- Paul L. Ross grew up in Winnsboro where he attended the high school his father led, Fairfield County Training School, then went on for additional work at Brainard Institute in Chester, South Carolina. It was one of a network of private high schools supported by the Presbyterian Church that helped the brightest African American youngsters get a better education than was possible in the underfunded segregated public schools. That Presbyterian network funneled top students to the historically Presbyterian college in Charlotte: Johnson C. Smith University. Ross earned a B.S. degree, stayed on to attain a degree in Theology at JCSU’s Seminary, then went off to Drew University in New Jersey for a Masters in Divinity.
Rev. Ross dedicated his career as a minister to working with country and small-town communities. He labored as a Sunday School Missionary in northern and central Georgia. Then he took a position at rural Harbison College outside Columbia, SC, a Presbyterian academy much like the one he himself had attended. Coming back to Charlotte to live, where his children could enjoy the advantages of city life, he found his long-time church home. He commuted to the cotton mill village of Belmont, across the Catawba River from Charlotte, to lead Love’s Chapel Presbyterian Church for thirty-three years. When other small congregations in that vicinity needed him, he did what he could to help, assisting at Good Hope Presbyterian in Kings Mountain and Ryburn Presbyterian in Shelby. At the end of his career, he drove regularly up to Lincolnton to serve as “supply minister” at Pine Street Presbyterian Church.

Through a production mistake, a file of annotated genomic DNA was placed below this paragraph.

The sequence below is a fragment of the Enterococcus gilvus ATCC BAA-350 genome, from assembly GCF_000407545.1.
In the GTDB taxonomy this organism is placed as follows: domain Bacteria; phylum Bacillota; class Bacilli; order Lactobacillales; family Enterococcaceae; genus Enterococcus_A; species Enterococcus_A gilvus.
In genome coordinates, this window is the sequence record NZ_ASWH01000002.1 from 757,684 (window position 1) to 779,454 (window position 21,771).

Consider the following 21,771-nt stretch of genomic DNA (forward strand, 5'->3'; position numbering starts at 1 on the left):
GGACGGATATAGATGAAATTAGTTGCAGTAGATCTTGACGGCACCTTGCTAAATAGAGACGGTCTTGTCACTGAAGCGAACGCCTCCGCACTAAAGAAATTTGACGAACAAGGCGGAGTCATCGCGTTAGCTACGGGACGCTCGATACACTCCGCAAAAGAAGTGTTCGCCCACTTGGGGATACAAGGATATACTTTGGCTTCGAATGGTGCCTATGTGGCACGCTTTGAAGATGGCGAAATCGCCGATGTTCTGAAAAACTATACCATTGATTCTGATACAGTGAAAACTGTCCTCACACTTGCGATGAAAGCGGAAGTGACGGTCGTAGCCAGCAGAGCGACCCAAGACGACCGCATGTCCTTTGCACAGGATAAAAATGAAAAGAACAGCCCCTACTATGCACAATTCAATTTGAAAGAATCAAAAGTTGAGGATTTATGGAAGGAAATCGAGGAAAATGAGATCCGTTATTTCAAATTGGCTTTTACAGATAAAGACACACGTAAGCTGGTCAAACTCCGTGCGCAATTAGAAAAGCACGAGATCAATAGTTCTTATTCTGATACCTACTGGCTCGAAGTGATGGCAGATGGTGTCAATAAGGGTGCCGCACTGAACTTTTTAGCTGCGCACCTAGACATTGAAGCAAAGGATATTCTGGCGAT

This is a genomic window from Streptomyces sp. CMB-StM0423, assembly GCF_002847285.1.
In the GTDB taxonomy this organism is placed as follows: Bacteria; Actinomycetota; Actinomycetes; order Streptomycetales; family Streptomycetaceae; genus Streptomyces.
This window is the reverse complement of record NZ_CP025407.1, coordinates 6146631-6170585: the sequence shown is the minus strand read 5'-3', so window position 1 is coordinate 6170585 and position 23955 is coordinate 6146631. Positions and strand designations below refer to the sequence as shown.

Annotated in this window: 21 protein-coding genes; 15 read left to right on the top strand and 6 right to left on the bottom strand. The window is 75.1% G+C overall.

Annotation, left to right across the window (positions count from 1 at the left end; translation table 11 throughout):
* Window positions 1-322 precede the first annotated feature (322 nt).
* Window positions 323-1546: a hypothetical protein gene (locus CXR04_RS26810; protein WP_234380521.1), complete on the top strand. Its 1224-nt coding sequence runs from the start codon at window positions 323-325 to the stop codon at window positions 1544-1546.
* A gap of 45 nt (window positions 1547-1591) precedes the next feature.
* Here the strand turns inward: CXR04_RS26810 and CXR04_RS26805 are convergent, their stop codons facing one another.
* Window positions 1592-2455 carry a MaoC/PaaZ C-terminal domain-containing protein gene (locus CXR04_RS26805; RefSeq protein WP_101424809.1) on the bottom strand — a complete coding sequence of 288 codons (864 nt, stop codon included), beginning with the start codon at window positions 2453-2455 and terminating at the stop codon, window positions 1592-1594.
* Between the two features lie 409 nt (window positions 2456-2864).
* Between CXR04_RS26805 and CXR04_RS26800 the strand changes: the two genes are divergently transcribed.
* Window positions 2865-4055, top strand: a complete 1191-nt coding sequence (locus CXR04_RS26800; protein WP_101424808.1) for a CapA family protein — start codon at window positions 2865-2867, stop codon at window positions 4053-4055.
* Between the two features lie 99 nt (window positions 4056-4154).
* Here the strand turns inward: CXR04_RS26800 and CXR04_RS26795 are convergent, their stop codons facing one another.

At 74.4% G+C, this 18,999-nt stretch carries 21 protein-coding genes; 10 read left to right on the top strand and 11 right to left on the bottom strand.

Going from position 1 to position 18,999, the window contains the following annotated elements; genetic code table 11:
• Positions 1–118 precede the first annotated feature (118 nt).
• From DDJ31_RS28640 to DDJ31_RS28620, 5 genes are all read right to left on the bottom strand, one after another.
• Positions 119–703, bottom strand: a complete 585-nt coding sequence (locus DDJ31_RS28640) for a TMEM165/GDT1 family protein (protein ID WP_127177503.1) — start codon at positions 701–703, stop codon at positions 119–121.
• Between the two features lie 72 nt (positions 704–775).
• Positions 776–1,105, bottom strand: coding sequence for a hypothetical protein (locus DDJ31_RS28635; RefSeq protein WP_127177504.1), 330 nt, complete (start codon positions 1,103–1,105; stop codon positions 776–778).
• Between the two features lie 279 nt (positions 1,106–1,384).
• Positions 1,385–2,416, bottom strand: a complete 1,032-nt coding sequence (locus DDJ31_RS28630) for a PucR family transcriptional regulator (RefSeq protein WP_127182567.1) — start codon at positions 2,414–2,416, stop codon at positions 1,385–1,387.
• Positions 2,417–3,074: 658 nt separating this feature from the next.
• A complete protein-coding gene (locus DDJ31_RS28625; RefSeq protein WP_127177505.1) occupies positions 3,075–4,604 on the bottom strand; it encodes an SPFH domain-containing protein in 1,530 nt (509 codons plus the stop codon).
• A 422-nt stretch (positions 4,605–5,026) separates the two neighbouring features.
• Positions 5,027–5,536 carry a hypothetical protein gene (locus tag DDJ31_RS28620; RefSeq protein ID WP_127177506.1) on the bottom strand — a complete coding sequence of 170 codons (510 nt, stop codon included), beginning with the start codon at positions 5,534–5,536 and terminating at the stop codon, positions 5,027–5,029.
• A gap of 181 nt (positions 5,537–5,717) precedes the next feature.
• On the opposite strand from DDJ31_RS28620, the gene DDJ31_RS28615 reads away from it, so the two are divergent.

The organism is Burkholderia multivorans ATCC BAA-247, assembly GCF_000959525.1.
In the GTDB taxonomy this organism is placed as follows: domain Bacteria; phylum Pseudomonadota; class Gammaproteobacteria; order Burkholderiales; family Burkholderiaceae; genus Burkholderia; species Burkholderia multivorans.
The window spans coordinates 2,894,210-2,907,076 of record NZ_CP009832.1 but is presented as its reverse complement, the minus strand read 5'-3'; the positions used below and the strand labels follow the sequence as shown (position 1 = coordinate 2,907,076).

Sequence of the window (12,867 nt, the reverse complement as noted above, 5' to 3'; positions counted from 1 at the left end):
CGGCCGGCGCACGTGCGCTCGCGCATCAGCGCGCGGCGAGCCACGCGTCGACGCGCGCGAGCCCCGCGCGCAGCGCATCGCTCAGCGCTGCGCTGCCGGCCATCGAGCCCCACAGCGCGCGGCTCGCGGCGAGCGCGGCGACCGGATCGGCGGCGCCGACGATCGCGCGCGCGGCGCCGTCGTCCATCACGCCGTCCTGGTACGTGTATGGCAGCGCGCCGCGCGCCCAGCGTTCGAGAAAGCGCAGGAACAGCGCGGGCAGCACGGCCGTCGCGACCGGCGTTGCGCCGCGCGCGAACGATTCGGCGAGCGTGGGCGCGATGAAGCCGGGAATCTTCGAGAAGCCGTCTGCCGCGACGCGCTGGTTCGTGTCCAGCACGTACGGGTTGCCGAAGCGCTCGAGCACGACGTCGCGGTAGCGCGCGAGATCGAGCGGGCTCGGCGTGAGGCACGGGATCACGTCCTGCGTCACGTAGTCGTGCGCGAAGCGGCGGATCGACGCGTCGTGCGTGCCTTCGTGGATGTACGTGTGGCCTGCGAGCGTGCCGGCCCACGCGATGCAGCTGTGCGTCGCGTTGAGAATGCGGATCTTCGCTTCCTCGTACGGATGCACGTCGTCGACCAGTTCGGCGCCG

Rev. Ross and wife Eliza A. Ross raised three sons and a daughter here at 1804 Van Buren Avenue: Audwin Ross, Randal Ross, Marvin Ross and Rizpah Paulette Ross. Audwin became the neighborhood’s unofficial historian. Talented with his hands, he helped neighbors fix their TV sets and when a funeral took place he was often the organist; his collection of funeral programs and his recollections of McCrorey Heights personalities became a basis for the history now being written about the neighborhood. Eliza Ross and Audwin Ross still reside in this house in 2017.
Ranch style house, one-story tall in red brick. There is a front gabled wing which appears to be a later addition. Part of the front porch has been enclosed with wooden clapboard siding. There is a gabled wood-frame two-vehicle detached garage at the rear of the property.
Note that dwellings exist only on this north side of Van Buren Avenue. Houses on the south side were demolished or moved about 1968 to allow construction of the Northwest (Brookshire) Freeway. Today the Freeway’s tree-covered embankment rises above the Avenue.
Date issued: April 22, 1955
Owner: Wheatley & Co.
Contractor: Wheatley & Co.
Other permit info: to build residence
Note that the permits for 1800, 1804, 1808, and 1812 Van Buren were all taken out the same day by spec builder Wheatley & Co.
“Dr. William Albert Ross, Jr.,” FindAGrave.com website. On-line at: https://www.findagrave.com/cgi-bin/fg.cgi?page=gr&GRid=65633363
Genealogical query on-line at: http://www.genealogy.ceemaker.genealogy.com/forum/regional/states/topics/sc/6226/
Kathleen R. Crosby, oral history interview with Melinda H.Desmarais, UNC Charlotte. On-line at: http://nsv.uncc.edu/interview/ohcr0190.